Wednesday, August 13, 2008

Dancing The Cotillion

Cotillions are picturesque and amusing, and, besides, gives the opportunity for the exchange among the dancers of pretty trifles provided by the generosity of the host. At large semipublic balls like the Patriarchs' the favors are very simple, but at special cotillons or at those danced at private houses they are extremely elaborate and costly.

Cotillion seats are generally secured in the early part of the evening by tying handkerchiefs to the backs of the chairs. At the Patriarchs' and other large balls they can be secured by arrangement with one of the stewards, as each Patriarch has so many reserved for him, and the man invited by one of them can obtain permission and ask for two of his host's seats. But this is not usual, and is known as a "little trick of the trade."

To be a successful leader of cotillions it requires the skill and the tact of a general--I might almost say of a Napoleon Bonaparte. One's talents should not be altogether in one's heels and one's toes. The leader must be an excellent dancer and a firm disciplinarian. He must see that the wall flowers have an occasional turn, and that every one gets at least one favor. As he has to marshal a large force of people he is bound to find among them -- of course in the orthodox society manner -- a few turbulent spirits, a few who would mutiny, and who must be taught their places in a conciliatory but positive manner.

The cotillion in New York is generally danced after supper. It lasts about two hours. At large balls two figures are all that can be danced, owing to the number of guests. Sometimes it is led by two couples. A leader frequently dances stag--that is, without a partner. All men dancing without partners are called stags. These usually have their place by the door and are given their turn last. The leader must announce after supper the time for the cotillion to begin. He must see that the partners are all in their places. The favor table is generally placed at the end of the room opposite the doors, but this depends on the shape and the style of the apartment.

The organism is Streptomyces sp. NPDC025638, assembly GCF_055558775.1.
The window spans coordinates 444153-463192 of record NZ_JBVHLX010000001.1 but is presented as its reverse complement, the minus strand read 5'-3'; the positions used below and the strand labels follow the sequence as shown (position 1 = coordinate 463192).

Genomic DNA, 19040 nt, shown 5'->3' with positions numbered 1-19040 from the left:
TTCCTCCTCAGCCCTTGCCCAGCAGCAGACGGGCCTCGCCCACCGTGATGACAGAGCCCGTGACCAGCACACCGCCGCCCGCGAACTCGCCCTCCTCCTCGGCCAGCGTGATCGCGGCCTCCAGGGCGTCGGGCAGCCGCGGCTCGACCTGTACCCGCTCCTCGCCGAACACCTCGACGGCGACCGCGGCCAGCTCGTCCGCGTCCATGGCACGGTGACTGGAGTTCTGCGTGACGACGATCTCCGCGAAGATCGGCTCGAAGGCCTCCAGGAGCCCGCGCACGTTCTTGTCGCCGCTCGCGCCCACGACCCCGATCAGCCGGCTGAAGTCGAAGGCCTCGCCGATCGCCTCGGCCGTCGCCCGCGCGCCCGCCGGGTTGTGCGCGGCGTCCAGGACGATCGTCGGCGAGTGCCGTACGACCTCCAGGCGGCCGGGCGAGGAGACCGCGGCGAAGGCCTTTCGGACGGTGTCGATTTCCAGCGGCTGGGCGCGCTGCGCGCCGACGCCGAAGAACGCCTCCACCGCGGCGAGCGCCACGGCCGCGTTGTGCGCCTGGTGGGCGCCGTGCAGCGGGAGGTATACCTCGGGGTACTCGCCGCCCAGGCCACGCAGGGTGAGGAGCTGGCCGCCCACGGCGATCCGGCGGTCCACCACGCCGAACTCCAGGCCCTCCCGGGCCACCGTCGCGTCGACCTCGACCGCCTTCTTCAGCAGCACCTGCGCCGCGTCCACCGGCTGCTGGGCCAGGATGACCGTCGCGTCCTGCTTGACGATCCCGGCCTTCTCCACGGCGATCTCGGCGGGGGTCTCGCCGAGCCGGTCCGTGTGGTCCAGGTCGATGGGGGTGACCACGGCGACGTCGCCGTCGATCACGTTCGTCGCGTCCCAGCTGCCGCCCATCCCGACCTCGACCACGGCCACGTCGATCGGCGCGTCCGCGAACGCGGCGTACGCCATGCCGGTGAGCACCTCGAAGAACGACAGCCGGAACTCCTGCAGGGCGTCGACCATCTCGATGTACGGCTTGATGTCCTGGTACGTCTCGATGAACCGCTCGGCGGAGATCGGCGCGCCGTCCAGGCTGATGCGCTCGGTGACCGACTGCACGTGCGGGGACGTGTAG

Formerly a cotillon leader used a whistle for the different figures; to-day, however, he simply claps his hands to denote the changes.

It is almost unnecessary here to illustrate the form of the cotillion. It consists in waltzes and sometimes polkas, danced by eight, ten, or twelve couples at a time. The couples are seated in chairs around the room, the men without partners known as the stags being near the door. The leader begins the first figure, which is usually the simplest one, by "taking out" or choosing a partner and motioning the first four, six, or eight couples with places nearest him on one or both sides of the room to rise. All waltz. After a turn around the room the leader stops and claps his hands. The partners all separate, and each of them goes and chooses a new one--the man a new woman, the woman who was his partner a new man. The figure is then arranged and danced. After the evolution required by the figure is finished there is another short waltz, and the dancers return to their places. The leader then calls out the next party, and this is repeated until every one in the room has had a turn. The stags are called out last. Having no partners to dance with, each has the privilege of taking out two ladies--the first before the figure is formed, and the second when the change of partners is signalled by the leader. The leader directs the figures and dances all the time.

Every second figure is one for the distribution of favors. The same procedure occurs, and when the leader claps his hands the dancers separate, waiting for the favors to be distributed. The latest custom is for the leader and his partner to carry around the favors, to the couples whose turn comes next. He gives to the ladies, she to the men. The scramble at the favor table has been abolished. The men present their favors to the new partners whom they select, and the women do likewise. It is very embarrassing and not good form to give your favor to the partner with whom you are dancing the cotillon. Favors must be sufficient in quantity not only to go once all around, but there should be some left over, as the advent of the stags gives the ladies a double chance to bestow favors upon men. The most graceful way of offering a favor is to present it with a little bow. Try and locate the places where your friends are sitting. It is certainly rude, if not tantalizing, to search through a long row of girls dangling a favor. It is not difficult in the figures to become well acquainted with the local geography. Matrons are asked frequently to preside at the favor tables, but recently some of the floral trifles are brought in arranged in a sedan chair of flowers, at which two powdered lackeys are stationed, like the linkboys of old. Originality, however, has not been rampant in cotillions. Favor figures are the most popular. The woman who brings the greatest number of favors from a cotillion scores an undoubted triumph. She comes from the ballroom flushed and delighted, carrying with her the trophies of her victory, which she is pleased to call her "scalps." Social obligations are often paid off by men in this way.

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